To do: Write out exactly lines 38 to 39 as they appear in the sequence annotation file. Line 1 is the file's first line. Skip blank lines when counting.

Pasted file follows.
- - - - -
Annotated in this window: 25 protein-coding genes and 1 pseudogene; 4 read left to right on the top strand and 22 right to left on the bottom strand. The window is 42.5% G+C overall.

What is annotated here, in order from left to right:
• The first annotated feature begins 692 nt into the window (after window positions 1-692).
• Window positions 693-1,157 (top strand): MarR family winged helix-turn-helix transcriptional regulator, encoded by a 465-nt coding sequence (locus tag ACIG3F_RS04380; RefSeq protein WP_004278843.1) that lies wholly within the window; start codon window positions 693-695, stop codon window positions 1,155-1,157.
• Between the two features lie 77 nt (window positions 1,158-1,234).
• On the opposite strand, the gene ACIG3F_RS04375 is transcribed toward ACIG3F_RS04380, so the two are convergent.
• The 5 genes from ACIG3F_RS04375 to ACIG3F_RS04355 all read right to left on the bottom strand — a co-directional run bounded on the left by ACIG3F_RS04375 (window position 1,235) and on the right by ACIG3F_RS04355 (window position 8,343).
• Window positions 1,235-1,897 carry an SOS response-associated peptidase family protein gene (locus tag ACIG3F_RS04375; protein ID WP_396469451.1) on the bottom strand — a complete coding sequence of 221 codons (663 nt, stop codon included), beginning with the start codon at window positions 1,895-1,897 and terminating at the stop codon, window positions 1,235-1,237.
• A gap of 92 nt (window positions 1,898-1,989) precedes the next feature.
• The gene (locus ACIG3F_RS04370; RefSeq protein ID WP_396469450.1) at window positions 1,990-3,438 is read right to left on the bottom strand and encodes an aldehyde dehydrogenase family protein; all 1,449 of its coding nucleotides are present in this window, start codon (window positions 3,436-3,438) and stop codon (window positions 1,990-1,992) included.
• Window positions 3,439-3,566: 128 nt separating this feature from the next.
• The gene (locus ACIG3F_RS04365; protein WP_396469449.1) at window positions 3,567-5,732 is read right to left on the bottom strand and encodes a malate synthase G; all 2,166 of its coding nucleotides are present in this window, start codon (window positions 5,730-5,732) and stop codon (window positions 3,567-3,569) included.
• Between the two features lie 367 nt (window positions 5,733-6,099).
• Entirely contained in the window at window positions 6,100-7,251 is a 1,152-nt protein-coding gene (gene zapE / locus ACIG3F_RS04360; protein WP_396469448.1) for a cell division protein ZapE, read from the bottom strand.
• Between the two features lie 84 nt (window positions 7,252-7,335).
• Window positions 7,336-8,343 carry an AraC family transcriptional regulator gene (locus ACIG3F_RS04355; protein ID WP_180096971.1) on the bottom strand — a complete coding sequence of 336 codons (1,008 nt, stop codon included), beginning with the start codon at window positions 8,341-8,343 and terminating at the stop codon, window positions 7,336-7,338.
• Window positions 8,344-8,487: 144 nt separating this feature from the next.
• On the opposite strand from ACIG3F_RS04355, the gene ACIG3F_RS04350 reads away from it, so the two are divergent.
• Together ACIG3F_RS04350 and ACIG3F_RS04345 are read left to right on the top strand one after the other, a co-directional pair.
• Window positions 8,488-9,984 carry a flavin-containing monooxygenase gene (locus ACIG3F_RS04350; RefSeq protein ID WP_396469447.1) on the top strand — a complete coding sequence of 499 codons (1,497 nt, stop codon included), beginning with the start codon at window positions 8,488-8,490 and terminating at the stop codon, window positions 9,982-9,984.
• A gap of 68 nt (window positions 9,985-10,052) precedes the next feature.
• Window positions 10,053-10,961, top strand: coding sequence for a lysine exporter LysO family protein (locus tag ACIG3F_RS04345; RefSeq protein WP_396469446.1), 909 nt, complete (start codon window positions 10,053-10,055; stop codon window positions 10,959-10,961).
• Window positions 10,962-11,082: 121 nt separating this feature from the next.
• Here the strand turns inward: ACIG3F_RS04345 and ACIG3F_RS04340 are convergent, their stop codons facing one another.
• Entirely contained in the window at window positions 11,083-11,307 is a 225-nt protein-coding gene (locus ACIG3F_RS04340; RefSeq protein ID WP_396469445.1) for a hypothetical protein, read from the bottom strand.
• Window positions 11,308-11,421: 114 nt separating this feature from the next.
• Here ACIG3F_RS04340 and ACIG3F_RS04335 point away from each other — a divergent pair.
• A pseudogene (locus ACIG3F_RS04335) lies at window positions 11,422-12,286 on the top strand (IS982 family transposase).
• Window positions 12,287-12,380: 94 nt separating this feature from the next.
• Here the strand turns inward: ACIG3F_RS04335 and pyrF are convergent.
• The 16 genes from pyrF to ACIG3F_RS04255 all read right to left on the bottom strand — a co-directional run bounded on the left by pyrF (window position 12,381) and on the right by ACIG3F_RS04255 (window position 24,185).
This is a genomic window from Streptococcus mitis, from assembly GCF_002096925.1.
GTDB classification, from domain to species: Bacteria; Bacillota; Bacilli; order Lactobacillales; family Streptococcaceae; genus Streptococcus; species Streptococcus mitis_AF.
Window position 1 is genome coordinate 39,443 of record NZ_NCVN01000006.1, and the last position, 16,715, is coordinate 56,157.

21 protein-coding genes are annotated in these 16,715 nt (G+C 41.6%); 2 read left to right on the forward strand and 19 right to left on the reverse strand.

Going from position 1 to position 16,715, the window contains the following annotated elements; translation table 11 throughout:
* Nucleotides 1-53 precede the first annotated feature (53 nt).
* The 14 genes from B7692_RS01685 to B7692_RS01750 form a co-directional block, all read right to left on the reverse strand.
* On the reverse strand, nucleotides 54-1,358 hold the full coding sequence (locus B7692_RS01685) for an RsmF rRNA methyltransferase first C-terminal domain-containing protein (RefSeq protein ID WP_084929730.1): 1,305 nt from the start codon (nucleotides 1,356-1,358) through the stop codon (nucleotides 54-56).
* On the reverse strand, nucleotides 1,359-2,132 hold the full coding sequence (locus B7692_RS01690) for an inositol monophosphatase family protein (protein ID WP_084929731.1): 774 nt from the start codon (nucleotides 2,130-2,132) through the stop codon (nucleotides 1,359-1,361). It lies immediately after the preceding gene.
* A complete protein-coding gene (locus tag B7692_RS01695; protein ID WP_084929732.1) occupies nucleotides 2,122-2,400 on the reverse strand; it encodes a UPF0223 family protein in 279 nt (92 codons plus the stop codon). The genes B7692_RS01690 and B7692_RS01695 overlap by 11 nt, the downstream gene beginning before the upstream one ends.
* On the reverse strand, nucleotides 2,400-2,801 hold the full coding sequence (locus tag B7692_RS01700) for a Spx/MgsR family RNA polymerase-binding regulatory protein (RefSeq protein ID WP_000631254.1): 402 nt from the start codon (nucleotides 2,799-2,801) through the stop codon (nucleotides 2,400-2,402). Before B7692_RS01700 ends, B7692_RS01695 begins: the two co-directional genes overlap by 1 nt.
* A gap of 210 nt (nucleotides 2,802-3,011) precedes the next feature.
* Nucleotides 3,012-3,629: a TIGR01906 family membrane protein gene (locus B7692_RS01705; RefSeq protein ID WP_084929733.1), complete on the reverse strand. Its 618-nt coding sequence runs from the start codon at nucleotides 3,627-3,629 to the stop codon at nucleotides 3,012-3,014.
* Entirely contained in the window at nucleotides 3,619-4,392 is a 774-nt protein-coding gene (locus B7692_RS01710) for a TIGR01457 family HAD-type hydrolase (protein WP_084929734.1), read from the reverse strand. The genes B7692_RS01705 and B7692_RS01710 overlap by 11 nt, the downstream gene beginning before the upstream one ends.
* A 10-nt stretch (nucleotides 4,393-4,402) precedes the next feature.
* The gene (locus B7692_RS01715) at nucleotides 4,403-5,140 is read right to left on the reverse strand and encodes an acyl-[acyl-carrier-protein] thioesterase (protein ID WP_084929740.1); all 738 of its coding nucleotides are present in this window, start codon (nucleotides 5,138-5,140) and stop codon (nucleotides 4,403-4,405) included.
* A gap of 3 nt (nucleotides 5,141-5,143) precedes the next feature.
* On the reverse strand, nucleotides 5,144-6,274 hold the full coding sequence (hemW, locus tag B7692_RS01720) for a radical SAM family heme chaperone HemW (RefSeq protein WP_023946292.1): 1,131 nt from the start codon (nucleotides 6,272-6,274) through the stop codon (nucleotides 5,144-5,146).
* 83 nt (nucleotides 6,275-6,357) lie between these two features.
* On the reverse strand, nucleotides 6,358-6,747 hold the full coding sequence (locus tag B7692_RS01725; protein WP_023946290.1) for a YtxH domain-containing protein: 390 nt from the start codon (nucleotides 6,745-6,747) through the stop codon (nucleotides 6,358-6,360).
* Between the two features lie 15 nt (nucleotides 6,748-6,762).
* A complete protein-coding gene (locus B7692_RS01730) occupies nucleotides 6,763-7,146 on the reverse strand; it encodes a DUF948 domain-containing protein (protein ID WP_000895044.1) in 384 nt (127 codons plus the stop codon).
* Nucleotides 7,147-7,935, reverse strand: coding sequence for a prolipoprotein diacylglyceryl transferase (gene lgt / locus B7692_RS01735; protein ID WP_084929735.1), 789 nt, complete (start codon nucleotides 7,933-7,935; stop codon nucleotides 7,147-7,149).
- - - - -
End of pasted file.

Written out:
* The 14 genes from B7692_RS01685 to B7692_RS01750 form a co-directional block, all read right to left on the reverse strand.
* On the reverse strand, nucleotides 54-1,358 hold the full coding sequence (locus B7692_RS01685) for an RsmF rRNA methyltransferase first C-terminal domain-containing protein (RefSeq protein ID WP_084929730.1): 1,305 nt from the start codon (nucleotides 1,356-1,358) through the stop codon (nucleotides 54-56).